Posts Tagged ‘The Allman Brothers Band’

I am back after an absence I will attribute to my day job but which might be attributed to any number of distractions.   As promised however, I bring you my picks for the Top Five Live at the Fillmore albums.  I have included all three establishments bearing the Fillmore name which were established and had been owned by the impressario and promoter Bill Graham:  The Fillmore, at Fillmore and Geary in San Francisco; the Fillmore West, at Market and South Van Ness, also in San Francisco; and, the Fillmore East, in the East Village in NYC.

Why is there so many fine live albums from these venues?  I think credit goes not only to the various artists who turned in so many sublime performances but also to Bill Graham who promoted the shows and provided the wonderful venues for music to be made in.

1. Live at the Fillmore East, Jimi Hendrix

Recored on the evenings of December 31, 1969 and January 1, 1970, and released posthumously in 1999, this album captures Hendrix at his creative zenith.  Accompanied by the Band of Gypsys (Buddy Miles on drums and Billy Cox on bass), it displays Hendrix’s improvisational best: who can argue with two versions of “Machine Gun”?

2. Live at Fillmore Auditorium-Chuck Berry

This is a 1967 release.  What sets it apart is the “pick up” band, which was the Steve Miller Blues Band, later to become simply the Steve Miller Band.  The finest band ever to accompany Chuck, save the outfit Keith Richards put together for “Hail Hail Rock and Roll”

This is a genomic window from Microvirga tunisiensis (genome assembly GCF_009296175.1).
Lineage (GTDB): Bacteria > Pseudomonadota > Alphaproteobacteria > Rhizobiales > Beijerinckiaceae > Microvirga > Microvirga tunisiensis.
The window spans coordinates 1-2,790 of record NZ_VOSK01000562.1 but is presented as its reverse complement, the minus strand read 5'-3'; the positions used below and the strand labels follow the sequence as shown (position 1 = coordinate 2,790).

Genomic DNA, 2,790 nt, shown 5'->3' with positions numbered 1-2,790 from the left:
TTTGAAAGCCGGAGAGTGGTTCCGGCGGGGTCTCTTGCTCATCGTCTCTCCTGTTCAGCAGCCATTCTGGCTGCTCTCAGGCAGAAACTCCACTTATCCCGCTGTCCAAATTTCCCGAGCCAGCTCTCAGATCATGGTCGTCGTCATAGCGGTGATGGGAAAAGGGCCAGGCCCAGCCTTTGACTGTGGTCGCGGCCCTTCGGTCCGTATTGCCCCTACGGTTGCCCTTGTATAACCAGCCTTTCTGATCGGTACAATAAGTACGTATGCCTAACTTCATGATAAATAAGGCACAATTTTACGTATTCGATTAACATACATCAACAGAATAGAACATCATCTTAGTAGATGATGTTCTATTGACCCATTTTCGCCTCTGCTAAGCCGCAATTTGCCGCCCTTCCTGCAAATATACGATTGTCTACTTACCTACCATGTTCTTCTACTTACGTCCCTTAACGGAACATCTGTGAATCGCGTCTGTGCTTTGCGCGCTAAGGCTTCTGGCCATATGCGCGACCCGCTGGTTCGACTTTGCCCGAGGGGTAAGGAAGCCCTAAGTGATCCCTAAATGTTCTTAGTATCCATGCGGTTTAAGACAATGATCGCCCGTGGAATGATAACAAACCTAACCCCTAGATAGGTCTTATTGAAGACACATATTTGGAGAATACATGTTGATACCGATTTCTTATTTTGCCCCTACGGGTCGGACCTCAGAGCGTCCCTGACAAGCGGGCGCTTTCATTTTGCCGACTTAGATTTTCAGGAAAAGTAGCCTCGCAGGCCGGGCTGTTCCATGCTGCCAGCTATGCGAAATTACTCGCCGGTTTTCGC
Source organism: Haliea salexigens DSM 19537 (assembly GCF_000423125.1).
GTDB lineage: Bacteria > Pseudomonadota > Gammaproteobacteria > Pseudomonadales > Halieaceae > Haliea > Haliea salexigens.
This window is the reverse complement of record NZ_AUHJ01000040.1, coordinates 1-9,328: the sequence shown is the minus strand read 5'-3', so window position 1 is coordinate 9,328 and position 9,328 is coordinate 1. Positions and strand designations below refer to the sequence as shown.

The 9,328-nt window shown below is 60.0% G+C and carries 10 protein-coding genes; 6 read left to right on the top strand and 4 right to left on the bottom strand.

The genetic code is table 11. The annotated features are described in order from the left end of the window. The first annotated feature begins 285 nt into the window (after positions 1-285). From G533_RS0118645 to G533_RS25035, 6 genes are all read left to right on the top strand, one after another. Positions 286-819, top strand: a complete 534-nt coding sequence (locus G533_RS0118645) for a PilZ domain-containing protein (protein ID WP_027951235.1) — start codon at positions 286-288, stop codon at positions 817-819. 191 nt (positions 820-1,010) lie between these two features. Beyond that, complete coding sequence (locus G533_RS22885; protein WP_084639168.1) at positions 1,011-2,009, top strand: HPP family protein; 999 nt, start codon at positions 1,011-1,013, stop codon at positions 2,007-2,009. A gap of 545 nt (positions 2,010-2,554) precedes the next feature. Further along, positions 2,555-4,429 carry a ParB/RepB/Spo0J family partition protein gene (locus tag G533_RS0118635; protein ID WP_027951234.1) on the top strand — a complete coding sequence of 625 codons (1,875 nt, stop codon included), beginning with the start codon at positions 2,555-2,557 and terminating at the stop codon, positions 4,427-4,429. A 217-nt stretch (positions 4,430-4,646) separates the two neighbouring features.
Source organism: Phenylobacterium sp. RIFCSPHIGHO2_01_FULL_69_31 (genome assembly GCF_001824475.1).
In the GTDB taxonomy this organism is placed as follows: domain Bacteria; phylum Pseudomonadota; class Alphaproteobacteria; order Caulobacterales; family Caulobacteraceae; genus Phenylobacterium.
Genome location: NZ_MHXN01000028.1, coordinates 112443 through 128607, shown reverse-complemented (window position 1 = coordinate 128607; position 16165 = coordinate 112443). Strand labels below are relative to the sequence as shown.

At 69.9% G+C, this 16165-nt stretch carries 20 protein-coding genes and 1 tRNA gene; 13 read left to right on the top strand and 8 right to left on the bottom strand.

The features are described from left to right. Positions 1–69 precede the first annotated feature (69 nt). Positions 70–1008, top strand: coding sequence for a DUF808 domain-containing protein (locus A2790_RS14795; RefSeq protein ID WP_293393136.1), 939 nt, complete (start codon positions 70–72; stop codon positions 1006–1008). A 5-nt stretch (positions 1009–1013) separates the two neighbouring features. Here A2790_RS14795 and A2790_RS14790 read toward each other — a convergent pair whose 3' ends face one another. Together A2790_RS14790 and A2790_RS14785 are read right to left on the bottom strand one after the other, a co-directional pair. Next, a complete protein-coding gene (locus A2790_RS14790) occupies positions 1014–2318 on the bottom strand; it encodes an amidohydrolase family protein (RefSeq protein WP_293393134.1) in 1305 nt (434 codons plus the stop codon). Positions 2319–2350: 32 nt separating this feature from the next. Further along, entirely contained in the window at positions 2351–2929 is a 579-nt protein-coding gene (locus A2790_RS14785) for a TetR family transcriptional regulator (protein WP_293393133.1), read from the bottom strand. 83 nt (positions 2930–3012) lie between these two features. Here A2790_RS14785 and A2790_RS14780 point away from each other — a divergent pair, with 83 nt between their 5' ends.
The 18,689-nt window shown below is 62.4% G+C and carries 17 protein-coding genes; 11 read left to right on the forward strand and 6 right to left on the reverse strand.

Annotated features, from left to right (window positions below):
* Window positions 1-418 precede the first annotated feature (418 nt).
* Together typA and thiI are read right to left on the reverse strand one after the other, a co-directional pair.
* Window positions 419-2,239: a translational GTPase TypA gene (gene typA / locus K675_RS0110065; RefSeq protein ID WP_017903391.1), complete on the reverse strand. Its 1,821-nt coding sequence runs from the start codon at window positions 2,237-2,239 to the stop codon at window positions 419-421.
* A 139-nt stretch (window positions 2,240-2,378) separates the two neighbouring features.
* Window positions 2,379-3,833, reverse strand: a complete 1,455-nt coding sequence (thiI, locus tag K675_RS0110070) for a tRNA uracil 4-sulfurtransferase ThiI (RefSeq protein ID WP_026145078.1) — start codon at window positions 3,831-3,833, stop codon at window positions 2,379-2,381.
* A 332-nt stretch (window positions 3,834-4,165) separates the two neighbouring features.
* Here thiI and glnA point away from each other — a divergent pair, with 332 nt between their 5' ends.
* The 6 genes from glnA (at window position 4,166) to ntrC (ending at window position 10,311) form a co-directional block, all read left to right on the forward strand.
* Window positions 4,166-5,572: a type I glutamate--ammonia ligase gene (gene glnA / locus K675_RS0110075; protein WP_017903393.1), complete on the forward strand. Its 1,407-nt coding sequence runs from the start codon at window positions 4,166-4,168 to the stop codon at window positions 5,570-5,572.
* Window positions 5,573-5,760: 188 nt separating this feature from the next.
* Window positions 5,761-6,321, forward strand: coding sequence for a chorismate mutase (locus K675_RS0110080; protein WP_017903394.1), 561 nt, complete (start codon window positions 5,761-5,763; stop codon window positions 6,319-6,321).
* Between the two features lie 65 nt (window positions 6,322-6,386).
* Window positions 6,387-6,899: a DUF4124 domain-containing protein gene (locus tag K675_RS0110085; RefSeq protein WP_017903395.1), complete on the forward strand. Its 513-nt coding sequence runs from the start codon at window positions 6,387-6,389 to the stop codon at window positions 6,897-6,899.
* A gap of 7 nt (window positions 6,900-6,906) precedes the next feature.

3. Live at The Fillmore-Lucinda Williams

This is, as far as I know, Lucinda’s only live album.  Never released on vinyl, it contains equal measures of Lucinda’s sexually and emotionally charged lyrics and performance, and Doug Pettibones’s outstanding guitar work.  I couldn’t find a Youtube clip from the show, but this one gives the idea.  My oh my.

4. At Fillmore East-The Allman Brothers Band

This album is often said to be not only the finest album by the Allman Brothers, but also the finest live album ever.  Whether correct or not, this double album gem was recorded over two nights in March, 1971 and still sounded pretty fine this morning.  It appears on numerous lists attesting to its influence and my list would not be complete without it.

5. Fillmore West 1969-The Grateful Dead

An expansion of the classic album Live/Dead released in 1969 (rock’s first 16 track live recording)  into a three cd set released in 2005, these recordings showcased the Dead as only live music can: as free form, psychedelic rock.  The track here, “Dark Star” is one of the finest examples.